|Publication number||US6176944 B1|
|Application number||US 09/430,988|
|Publication date||Jan 23, 2001|
|Filing date||Nov 1, 1999|
|Priority date||Nov 1, 1999|
|Also published as||DE60003994D1, DE60003994T2, EP1096027A1, EP1096027B1|
|Publication number||09430988, 430988, US 6176944 B1, US 6176944B1, US-B1-6176944, US6176944 B1, US6176944B1|
|Inventors||Alfred Snowman, Holger Koenigsmann, Andre Desert, Thomas J. Hunt|
|Original Assignee||Praxair S.T. Technology, Inc.|
|Export Citation||BiBTeX, EndNote, RefMan|
|Patent Citations (11), Referenced by (25), Classifications (27), Legal Events (6)|
|External Links: USPTO, USPTO Assignment, Espacenet|
The present application relates generally to subject matter contained in the following commonly owned, pending applications: Ser. No. 09/377,587, entitled “Low Permeability Non-Planar Ferromagnetic Sputter Targets” filed Aug. 19, 1999 in the name of Xiong et al. And Ser. No. 09/413,073, entitled “High Magnetic Flux Sputter Targets With Varied Magnetic Permeability in Selected Regions” filed Oct. 6, 1999 in the name of Xiong et al.
The present invention relates to pure cobalt sputter targets having low magnetic permeability thereby improving magnetic leakage flux at the surface of the target during cathode magnetos sputtering.
Sputter targets made of ferromagnetic materials are critical to thin film deposition in industries such as data storage and VIS (very large scale integration)/semiconductors. Magnetos cathode sputtering is one means of sputtering magnetic thin films.
The cathode sputtering process involves ion bombardment of a target composed of a ferromagnetic material. The target forms part of a cathode assembly in an evacuated chamber containing an inert gas, such as argon. An electric field is applied between the cathode assembly and an anode in the chamber, and the gas is ionized by collision with electrons ejected from the surface of the cathode, forming a plasma between the target surface and the substrate. The positive gas ions are attracted to the cathode surface, and particles of material dislodged when the ions strike the target then traverse the enclosure and deposit as a thin film onto a substrate or substrates positioned on a support maintained at or near anode potential.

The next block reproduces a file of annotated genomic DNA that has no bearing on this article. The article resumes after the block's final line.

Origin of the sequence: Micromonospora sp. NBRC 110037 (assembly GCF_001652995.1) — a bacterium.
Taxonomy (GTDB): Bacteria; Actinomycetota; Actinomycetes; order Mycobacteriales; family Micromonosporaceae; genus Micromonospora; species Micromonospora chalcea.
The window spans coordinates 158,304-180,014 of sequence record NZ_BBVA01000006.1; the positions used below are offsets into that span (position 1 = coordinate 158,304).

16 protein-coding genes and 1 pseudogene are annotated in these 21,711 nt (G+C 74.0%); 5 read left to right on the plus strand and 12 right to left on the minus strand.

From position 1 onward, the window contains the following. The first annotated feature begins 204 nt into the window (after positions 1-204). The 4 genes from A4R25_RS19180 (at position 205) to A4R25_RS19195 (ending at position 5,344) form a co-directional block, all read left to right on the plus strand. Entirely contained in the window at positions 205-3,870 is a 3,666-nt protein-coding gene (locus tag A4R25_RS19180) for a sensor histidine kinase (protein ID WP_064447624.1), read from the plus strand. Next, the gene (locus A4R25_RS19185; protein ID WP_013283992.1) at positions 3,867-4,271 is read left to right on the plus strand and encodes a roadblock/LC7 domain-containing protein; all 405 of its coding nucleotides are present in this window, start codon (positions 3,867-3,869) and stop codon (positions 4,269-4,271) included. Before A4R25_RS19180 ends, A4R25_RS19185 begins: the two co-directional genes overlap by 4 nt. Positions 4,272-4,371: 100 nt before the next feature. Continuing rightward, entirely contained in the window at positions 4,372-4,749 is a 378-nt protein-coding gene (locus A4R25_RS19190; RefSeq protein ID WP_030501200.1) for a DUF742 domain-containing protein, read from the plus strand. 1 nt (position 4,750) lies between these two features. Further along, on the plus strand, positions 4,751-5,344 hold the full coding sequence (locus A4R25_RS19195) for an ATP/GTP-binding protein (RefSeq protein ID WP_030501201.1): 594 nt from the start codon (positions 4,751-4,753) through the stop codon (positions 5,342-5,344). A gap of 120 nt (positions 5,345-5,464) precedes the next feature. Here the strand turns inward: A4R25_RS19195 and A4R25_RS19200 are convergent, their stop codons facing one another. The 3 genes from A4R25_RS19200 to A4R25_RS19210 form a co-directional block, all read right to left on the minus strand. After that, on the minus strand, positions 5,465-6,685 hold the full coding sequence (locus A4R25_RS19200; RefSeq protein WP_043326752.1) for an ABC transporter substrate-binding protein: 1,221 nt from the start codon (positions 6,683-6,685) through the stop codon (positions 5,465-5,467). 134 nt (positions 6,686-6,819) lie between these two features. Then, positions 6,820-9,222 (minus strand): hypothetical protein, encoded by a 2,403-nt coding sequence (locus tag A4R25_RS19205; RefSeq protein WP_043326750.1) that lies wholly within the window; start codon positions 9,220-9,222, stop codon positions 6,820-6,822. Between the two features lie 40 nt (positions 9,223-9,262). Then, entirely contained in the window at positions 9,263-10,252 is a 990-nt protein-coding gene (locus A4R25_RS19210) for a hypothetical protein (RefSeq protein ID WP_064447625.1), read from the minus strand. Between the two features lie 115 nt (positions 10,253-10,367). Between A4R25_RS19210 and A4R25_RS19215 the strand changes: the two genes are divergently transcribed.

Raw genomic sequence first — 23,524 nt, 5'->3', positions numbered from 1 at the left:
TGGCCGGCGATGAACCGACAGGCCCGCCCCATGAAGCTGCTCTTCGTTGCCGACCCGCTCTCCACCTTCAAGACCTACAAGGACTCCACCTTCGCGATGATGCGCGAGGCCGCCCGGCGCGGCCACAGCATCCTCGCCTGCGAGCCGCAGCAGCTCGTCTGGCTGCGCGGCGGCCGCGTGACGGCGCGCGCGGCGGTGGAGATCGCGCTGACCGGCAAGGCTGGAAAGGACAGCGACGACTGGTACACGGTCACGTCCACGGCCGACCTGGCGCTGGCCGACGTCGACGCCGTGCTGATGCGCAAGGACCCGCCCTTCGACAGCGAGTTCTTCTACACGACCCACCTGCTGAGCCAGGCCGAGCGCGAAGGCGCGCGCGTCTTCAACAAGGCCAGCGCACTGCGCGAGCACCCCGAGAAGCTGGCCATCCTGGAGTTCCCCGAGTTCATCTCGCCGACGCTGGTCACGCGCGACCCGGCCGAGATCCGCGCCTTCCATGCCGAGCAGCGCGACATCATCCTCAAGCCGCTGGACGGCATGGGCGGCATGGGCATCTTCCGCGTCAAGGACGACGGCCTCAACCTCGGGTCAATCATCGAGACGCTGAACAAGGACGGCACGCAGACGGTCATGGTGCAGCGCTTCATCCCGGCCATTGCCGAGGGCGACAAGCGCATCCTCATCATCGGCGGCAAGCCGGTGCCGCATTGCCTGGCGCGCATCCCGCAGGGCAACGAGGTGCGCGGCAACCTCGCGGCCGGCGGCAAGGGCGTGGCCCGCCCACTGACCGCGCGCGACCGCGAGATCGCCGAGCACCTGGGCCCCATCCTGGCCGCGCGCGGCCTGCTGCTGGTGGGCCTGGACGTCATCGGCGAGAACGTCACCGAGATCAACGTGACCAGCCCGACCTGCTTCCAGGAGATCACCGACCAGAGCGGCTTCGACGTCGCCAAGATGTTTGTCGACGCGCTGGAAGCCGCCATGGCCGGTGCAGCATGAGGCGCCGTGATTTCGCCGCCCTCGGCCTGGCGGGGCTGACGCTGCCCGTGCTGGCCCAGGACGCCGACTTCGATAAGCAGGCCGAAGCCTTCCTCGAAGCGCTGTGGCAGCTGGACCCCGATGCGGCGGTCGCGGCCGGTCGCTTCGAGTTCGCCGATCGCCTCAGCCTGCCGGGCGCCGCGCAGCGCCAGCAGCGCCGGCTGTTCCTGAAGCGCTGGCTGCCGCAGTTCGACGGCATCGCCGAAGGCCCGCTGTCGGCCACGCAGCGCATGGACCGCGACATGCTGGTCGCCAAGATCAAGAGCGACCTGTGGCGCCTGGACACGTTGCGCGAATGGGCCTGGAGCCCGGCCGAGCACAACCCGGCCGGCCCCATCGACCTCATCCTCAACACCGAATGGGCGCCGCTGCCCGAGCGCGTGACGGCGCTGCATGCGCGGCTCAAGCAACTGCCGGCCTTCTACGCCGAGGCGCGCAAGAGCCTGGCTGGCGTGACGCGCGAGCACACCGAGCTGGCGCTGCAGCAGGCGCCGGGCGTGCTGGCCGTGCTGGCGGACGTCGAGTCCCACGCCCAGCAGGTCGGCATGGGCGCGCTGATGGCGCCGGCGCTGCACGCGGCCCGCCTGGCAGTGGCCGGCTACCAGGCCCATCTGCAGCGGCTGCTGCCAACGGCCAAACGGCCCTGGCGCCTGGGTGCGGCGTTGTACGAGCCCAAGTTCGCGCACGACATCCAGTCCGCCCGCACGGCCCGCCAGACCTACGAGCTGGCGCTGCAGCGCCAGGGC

Although the sputtering process can be carried out solely in an electric field, substantially increased deposition rates are possible with magnetos cathode sputtering, in which an arched magnetic field, formed in a closed loop over the surface of the sputter target, is superimposed on the electric field. The arched closed-loop magnetic field traps electrons in an annular region adjacent to the surface of the target, thereby multiplying the collisions between electrons and gas atoms to produce a corresponding increase in the number of ions in that region. The magnetic field is typically created by placing one or more magnets behind the target. This produces a leakage magnetic field on the surface of the target so that the plasma density may be increased.